Jack Wallen offers his take on the upcoming release of the Ring Always Home Cam.
I have two Ring doorbells at my house, and they are far from perfect. The delay and the poor excuse for a mobile app has caused me to miss deliveries, but the devices do a pretty good job of making sure we see who's visited and can (most of the time) answer the door before the visitor or delivery person shrugs and walks away. The batteries last a good while, and the cloud subscription price isn't so much that our bottom line really feels it.
Other than the network delay between the Ring doorbell, the mobile app, and the Ring Chime, my biggest complaint is the speed at which Ring deploys updates. In fact, the Ring app doesn't even tell you which version of the firmware it uses--instead, it just says Up To Date. You'd think a company focused on security would make it more apparent. Given Ring's latest move, I'm starting to question those who make the decisions at Ring. Case in point: The Ring Always Home Cam. If you've not been paying attention, let me get you up to speed.
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The new Ring Always Home Cam is a security camera that rests on a base, but when called upon, it will lift off that base and fly around your home in either autonomous paths or pre-programmed patterns. The idea is simple: You buy one camera that can cover all of your home. So instead of buying a camera to cover every room and every angle, you buy the Always Home Cam, and you're set. With this device, you'll have a drone that is capable of flying around your house to record video of what it sees.
Do I really need to point out the problems with that? On the off-chance I do, here goes nothing.
The elephant in the room
What was Ring thinking? Does it really believe consumers want a drone (complete with a video camera) inside their homes to fly around at will and record everything it sees? Do the developers at Ring not see the security issues that brings up?
If Ring doesn't see the elephant in the room, then I'd have to ask why they were in the security business in the first place.
Ring devices exist on your network. That means they are discoverable and therefore, hackable. Now, imagine some ne'er-do-well hacks into your network, gains access to your Always Home Cam and flies it about your house to scout the building. They now know the layout of your home, where the more valuable objects are, and maybe even your daily routine.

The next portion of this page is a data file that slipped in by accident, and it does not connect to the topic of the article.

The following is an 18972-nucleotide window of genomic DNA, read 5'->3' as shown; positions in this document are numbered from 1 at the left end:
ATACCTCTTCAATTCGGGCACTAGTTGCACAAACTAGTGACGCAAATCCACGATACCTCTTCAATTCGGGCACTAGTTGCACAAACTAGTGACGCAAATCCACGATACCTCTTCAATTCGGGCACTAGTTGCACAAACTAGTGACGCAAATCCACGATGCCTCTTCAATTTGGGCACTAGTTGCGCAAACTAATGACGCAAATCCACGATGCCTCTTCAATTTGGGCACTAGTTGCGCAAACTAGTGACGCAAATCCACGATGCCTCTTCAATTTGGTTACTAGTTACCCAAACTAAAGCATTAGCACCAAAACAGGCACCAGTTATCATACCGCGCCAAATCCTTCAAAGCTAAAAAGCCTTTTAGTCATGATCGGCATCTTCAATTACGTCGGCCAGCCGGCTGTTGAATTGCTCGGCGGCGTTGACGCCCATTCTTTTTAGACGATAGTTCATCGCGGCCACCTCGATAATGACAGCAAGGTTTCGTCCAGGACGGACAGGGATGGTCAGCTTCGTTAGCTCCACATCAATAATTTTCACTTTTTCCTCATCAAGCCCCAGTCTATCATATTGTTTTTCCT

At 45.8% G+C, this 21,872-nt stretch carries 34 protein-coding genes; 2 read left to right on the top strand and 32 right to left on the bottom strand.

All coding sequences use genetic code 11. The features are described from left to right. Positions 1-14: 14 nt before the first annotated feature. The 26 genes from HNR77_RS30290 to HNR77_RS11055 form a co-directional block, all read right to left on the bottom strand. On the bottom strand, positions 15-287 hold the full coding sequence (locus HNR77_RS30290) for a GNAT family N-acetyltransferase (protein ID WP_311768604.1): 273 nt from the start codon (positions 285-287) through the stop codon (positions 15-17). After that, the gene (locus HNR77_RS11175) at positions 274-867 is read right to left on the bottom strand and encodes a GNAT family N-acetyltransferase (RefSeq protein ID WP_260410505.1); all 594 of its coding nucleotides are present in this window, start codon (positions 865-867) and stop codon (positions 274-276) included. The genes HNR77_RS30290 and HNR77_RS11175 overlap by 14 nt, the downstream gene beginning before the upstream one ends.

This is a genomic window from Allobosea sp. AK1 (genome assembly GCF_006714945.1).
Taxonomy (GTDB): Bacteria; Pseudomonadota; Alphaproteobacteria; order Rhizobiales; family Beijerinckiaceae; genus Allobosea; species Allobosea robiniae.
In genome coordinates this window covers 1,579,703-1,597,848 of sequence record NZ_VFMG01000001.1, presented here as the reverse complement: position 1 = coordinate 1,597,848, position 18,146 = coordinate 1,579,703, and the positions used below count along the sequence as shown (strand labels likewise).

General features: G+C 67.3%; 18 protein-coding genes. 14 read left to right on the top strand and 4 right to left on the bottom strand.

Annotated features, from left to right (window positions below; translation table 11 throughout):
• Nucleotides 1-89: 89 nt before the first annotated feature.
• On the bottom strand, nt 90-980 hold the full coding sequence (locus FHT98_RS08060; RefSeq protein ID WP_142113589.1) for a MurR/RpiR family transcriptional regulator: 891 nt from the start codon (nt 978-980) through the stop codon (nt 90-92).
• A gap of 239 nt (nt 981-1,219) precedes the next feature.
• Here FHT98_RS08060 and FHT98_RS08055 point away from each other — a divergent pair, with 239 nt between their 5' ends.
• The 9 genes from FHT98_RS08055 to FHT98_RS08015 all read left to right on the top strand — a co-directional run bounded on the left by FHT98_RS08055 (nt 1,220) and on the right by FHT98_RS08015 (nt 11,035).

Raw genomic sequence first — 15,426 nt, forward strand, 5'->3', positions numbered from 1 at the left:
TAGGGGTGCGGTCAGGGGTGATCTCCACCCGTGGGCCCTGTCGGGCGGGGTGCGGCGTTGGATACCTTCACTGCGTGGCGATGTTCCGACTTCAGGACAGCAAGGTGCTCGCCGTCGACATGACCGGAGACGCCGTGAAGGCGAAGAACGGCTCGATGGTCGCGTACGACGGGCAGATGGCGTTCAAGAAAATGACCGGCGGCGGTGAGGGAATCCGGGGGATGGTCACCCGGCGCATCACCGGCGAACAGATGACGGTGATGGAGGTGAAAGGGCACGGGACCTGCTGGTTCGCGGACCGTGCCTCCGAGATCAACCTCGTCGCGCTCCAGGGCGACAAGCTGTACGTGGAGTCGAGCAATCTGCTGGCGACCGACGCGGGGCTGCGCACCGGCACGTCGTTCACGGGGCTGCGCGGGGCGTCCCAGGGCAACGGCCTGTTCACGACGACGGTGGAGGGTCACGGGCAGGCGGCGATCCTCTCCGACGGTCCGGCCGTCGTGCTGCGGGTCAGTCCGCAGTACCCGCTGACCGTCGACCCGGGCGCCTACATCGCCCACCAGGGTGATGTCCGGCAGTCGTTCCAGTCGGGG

Thanks to that in-home drone, the job of those burglars has been simplified.
Maybe they aren't interested in burgling your home. Maybe someone simply wants to play the role of voyeur for a while. While you're showering, dressing, or doing other NSF things, a hacker could fly that Always Home Cam around and watch your every move.
Imagine this: You wake up in the middle of the night to see your Ring drone hovering at the foot of your bed, it's tiny LED blinking at you as if it knows what you're doing. Because it does--it's been recording everything.
Or, imagine this scenario: Your employer deploys these cameras to watch over you and your fellow employees. Hello? Big Brother called and it wants 1984 back.
I know this might sound as though it verges on conspiracy theory or even the mad ramblings of someone who writes dark fiction and covers tech for a living, but how far from reality are those scenarios? You only need a layperson's understanding of technology to know those ideas are not all that far-fetched. Ring is about to unleash a product that makes them possible.
Not quite that simple
Now, I realize it's not quite that simple. A hacker would not only have to hack into your drone (which probably won't be all that easy), but they'd also have to gain access to the on-board camera or your cloud-saved videos for any of the above scenarios to be truly effective.
The thing is, nothing is impossible. If you put a security disaster in the making on the market, chances are pretty good that, at some point, a capable hacker will make that disaster a reality. Eventually the Always Home Cam will get hacked and it will be used for nefarious purposes.
That is, unless Ring has a sure-fire way to prevent this from happening. Anyone who knows anything about security fully understands the old adage, "Where there's a will, there's a way." That saying perfectly applies to this situation. As long as those Ring drones are attached to a network, they can be hacked.
Don't get me wrong, I think the idea behind the Always Home Cam is sound, but given the state of home network security, I can only shake my head at what could come of this device. Home network LANs tend to be less than secure. How many Wi-Fi passwords are changed to something simple, just so people can remember them? How often are those home LANs hacked? The answers? Too many and too often. The end result in this case is a hacker gaining access to a camera-enabled drone that can fly about your house and record everything it sees.
As I said: It's a security disaster in the making.
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